Demands on Employers — Vaccine and/or Testing Mandates
As workers encounter vaccine and testing mandates in the workplaces, UE locals may be able to negotiate over the impacts of these mandates (“effects bargaining”), and in some cases, over the mandates themselves (“decision bargaining”). What your employer is required to negotiate over is governed by both your existing contract language as well as by which of the following categories covers your workplace:
Federal workplaces (but not necessarily federal contractors, due to a court injunction for the time being) and most healthcare facilities generally must implement a vaccine mandate, but locals may be able to negotiate over the impact on members.
While OSHA had announced a COVID-19 Vaccination and Testing Emergency Temporary Standard (ETS) covering workplaces with 100 or more employees, the U.S. Supreme Court put it on hold January 13, 2022 and on January 25 the Biden administration announced it was withdrawing the Emergency Temporary Standard and would instead seek to issue regulations through the regular rule-making process, which could take months.
Some employers had begun implementing at least some portion of the vaccination or testing mandates, particularly by requiring employees to identify whether they were already vaccinated or not. However, affected employers are no longer under a federal order to take these steps.
At this time, then, most workplaces are not impacted by any governmental requirements regarding vaccinations or testing, but employers may still attempt to implement their own vaccine or testing mandate. In this case, locals may be able to negotiate over the mandate itself, as well as its impacts.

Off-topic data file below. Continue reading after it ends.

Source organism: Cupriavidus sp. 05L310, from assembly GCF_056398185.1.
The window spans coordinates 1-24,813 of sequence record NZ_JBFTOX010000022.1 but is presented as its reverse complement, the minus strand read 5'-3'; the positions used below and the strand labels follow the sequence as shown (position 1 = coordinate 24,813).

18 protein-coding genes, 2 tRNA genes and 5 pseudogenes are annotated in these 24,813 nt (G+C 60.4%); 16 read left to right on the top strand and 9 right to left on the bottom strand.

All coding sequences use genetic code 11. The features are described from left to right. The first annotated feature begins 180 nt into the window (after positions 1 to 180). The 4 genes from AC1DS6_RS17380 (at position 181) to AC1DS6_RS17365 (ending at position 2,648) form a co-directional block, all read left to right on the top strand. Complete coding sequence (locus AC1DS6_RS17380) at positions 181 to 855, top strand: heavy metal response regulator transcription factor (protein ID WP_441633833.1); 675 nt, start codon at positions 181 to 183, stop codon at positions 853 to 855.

In all cases, locals should work with their UE staff person to consider whether any contract provisions may allow the employer to unilaterally implement new health and safety rules.
Depending on the nature of your work and your local’s contract — if you have one — some or all of these ideas may be appropriate demands to make on your employer. Many locals have the right to bargain over any changes that affect workers’ safety and health, pay, hours, benefits or working conditions, and a vaccine mandate is such a change.
In the case of a vaccine mandate with no testing option, locals can demand that the employer provide:
- Education about vaccines, their efficacy, and an opportunity to answer workers’ questions.
- Vaccination on-site at the workplace at times that cover all shifts. Such an on-site opportunity should include a follow-up for 2nd shots and/or booster shots.
- If on-site vaccination will occur, ask about the medical training of those administering the vaccine doses.
- Paid time off to receive the vaccination, including time to travel to and from a vaccination clinic if the employer is not providing one at work.
- If the federal ETS applies to your workplace, the employer must provide a minimum of four hours paid time off to receive each vaccine dose.
- Paid sick days for any workers experiencing illness-like side effects following their vaccination.
- If the federal ETS applies to your workplace, the employer must provide "reasonable time off" and paid sick leave to recover from any side effects.
- A monetary benefit to all workers who show proof of vaccination, such as a paycheck bonus.
- Additional paid sick time for all workers who show proof of vaccination.
- Additional Paid Time Off/Vacation for all workers who show proof of vaccination.
In the case of a vaccine mandate where weekly testing is an option for workers, locals can choose demands from above but also demand that the employer provide:
- Free testing on-site at the workplace, on paid time.
- Paid sick time and job protection for a worker that tests positive until they are cleared to return to work, with no requirement that workers use accrued paid time off.
- No interruption of medical or other benefits for a worker that tests positive.
UE encourages all locals to continue to make demands on their employers to keep the workplace safer and healthier, including cleanliness of the space, improved ventilation, and sufficient staffing and paid time off for workers to stay home when they are ill. You can find more ideas here.